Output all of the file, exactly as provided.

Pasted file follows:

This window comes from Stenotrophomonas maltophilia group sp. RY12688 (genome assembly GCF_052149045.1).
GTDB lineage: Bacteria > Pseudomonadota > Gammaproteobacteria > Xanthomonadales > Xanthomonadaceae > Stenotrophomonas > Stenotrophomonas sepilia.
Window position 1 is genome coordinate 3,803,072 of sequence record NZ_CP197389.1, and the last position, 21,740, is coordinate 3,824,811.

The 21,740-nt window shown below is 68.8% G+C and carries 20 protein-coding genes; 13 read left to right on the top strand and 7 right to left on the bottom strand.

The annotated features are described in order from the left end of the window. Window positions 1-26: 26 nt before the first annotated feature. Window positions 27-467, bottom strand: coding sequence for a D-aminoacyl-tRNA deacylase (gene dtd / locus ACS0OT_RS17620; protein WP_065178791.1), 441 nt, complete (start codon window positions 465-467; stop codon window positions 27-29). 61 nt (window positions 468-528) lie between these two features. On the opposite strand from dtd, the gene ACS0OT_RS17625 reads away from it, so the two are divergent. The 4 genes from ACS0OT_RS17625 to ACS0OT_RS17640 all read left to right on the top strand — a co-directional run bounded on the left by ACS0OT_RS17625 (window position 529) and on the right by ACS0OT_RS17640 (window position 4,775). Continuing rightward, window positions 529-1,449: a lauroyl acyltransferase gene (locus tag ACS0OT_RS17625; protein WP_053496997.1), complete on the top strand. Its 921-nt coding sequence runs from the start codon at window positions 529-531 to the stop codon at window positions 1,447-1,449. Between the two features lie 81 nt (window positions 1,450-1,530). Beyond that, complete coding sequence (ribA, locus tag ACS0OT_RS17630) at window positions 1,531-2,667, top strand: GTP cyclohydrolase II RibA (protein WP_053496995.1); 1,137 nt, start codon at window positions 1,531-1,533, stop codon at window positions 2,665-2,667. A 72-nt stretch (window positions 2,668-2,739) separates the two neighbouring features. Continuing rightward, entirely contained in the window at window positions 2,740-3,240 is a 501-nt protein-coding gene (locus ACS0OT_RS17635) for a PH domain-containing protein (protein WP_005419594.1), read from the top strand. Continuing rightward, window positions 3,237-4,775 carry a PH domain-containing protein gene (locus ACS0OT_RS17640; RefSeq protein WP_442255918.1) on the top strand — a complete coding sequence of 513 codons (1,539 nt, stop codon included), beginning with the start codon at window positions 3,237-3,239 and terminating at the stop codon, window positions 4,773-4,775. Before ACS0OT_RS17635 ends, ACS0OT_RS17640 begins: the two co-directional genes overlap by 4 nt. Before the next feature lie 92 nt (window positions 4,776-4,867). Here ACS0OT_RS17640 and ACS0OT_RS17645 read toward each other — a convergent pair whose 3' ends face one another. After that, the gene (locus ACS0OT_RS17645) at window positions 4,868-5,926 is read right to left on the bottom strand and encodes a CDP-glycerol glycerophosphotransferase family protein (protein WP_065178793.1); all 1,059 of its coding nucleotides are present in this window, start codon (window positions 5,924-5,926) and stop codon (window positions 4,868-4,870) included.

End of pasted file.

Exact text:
This window comes from Stenotrophomonas maltophilia group sp. RY12688 (genome assembly GCF_052149045.1).
GTDB lineage: Bacteria > Pseudomonadota > Gammaproteobacteria > Xanthomonadales > Xanthomonadaceae > Stenotrophomonas > Stenotrophomonas sepilia.
Window position 1 is genome coordinate 3,803,072 of sequence record NZ_CP197389.1, and the last position, 21,740, is coordinate 3,824,811.

The 21,740-nt window shown below is 68.8% G+C and carries 20 protein-coding genes; 13 read left to right on the top strand and 7 right to left on the bottom strand.

The annotated features are described in order from the left end of the window. Window positions 1-26: 26 nt before the first annotated feature. Window positions 27-467, bottom strand: coding sequence for a D-aminoacyl-tRNA deacylase (gene dtd / locus ACS0OT_RS17620; protein WP_065178791.1), 441 nt, complete (start codon window positions 465-467; stop codon window positions 27-29). 61 nt (window positions 468-528) lie between these two features. On the opposite strand from dtd, the gene ACS0OT_RS17625 reads away from it, so the two are divergent. The 4 genes from ACS0OT_RS17625 to ACS0OT_RS17640 all read left to right on the top strand — a co-directional run bounded on the left by ACS0OT_RS17625 (window position 529) and on the right by ACS0OT_RS17640 (window position 4,775). Continuing rightward, window positions 529-1,449: a lauroyl acyltransferase gene (locus tag ACS0OT_RS17625; protein WP_053496997.1), complete on the top strand. Its 921-nt coding sequence runs from the start codon at window positions 529-531 to the stop codon at window positions 1,447-1,449. Between the two features lie 81 nt (window positions 1,450-1,530). Beyond that, complete coding sequence (ribA, locus tag ACS0OT_RS17630) at window positions 1,531-2,667, top strand: GTP cyclohydrolase II RibA (protein WP_053496995.1); 1,137 nt, start codon at window positions 1,531-1,533, stop codon at window positions 2,665-2,667. A 72-nt stretch (window positions 2,668-2,739) separates the two neighbouring features. Continuing rightward, entirely contained in the window at window positions 2,740-3,240 is a 501-nt protein-coding gene (locus ACS0OT_RS17635) for a PH domain-containing protein (protein WP_005419594.1), read from the top strand. Continuing rightward, window positions 3,237-4,775 carry a PH domain-containing protein gene (locus ACS0OT_RS17640; RefSeq protein WP_442255918.1) on the top strand — a complete coding sequence of 513 codons (1,539 nt, stop codon included), beginning with the start codon at window positions 3,237-3,239 and terminating at the stop codon, window positions 4,773-4,775. Before ACS0OT_RS17635 ends, ACS0OT_RS17640 begins: the two co-directional genes overlap by 4 nt. Before the next feature lie 92 nt (window positions 4,776-4,867). Here ACS0OT_RS17640 and ACS0OT_RS17645 read toward each other — a convergent pair whose 3' ends face one another. After that, the gene (locus ACS0OT_RS17645) at window positions 4,868-5,926 is read right to left on the bottom strand and encodes a CDP-glycerol glycerophosphotransferase family protein (protein WP_065178793.1); all 1,059 of its coding nucleotides are present in this window, start codon (window positions 5,924-5,926) and stop codon (window positions 4,868-4,870) included.